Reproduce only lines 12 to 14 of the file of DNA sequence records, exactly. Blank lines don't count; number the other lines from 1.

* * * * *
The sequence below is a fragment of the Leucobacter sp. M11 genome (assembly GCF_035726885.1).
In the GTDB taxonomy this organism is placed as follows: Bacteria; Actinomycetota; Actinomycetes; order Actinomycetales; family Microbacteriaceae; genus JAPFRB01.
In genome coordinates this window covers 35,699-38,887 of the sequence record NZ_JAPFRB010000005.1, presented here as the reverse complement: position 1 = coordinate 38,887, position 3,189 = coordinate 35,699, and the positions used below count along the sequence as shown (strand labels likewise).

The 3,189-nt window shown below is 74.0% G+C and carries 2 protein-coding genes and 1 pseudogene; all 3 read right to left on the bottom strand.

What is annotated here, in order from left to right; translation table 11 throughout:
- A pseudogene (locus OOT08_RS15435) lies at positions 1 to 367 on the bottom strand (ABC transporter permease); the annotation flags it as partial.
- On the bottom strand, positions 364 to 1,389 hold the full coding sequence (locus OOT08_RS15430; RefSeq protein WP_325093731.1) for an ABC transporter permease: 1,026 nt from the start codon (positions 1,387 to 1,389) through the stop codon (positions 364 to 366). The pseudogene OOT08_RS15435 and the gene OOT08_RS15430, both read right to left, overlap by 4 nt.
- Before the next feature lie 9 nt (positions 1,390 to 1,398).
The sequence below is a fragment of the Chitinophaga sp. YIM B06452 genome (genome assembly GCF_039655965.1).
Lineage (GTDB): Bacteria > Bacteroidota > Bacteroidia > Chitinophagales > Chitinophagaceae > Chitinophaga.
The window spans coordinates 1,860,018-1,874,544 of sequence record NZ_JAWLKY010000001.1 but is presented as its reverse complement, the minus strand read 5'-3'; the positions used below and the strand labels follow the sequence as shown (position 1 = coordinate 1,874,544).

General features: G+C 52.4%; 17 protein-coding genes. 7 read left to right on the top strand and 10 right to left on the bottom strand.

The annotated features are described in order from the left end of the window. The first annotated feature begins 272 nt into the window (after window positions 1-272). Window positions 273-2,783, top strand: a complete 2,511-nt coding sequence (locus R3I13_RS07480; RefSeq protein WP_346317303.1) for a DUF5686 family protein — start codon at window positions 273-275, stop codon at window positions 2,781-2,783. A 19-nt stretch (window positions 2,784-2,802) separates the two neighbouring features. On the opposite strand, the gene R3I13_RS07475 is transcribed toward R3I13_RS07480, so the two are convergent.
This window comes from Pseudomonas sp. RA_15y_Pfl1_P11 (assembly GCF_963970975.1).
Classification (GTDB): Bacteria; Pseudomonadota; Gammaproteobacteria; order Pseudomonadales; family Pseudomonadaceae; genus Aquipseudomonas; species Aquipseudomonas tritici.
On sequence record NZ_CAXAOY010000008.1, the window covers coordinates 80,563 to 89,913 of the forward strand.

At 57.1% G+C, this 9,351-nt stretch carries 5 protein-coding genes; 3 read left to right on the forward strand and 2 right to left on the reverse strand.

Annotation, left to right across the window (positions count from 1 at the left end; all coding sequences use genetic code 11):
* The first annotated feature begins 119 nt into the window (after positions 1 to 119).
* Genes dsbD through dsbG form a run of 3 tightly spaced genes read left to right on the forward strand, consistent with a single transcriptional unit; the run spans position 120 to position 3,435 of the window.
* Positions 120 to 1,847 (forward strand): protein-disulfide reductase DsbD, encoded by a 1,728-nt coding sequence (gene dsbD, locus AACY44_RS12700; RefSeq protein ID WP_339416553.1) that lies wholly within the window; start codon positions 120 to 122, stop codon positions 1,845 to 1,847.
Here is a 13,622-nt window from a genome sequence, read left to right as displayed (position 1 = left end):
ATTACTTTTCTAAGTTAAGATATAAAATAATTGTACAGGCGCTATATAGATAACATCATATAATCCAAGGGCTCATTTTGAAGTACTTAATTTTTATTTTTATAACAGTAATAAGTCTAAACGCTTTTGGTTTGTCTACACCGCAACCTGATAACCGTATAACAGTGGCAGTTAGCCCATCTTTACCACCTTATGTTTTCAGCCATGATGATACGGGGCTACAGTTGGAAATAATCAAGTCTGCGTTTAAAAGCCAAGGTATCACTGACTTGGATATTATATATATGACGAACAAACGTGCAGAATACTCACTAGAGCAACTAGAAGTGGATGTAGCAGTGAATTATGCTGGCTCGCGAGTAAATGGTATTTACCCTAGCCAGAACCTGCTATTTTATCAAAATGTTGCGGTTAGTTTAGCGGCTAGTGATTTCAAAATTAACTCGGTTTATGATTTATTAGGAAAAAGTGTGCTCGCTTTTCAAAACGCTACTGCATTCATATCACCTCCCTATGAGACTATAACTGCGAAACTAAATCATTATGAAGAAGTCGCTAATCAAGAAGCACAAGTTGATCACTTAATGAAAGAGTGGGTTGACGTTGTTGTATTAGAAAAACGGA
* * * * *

General features: G+C 52.4%; 17 protein-coding genes. 7 read left to right on the top strand and 10 right to left on the bottom strand.

The annotated features are described in order from the left end of the window. The first annotated feature begins 272 nt into the window (after window positions 1-272). Window positions 273-2,783, top strand: a complete 2,511-nt coding sequence (locus R3I13_RS07480; RefSeq protein WP_346317303.1) for a DUF5686 family protein — start codon at window positions 273-275, stop codon at window positions 2,781-2,783. A 19-nt stretch (window positions 2,784-2,802) separates the two neighbouring features. On the opposite strand, the gene R3I13_RS07475 is transcribed toward R3I13_RS07480, so the two are convergent.
This window comes from Pseudomonas sp. RA_15y_Pfl1_P11 (assembly GCF_963970975.1).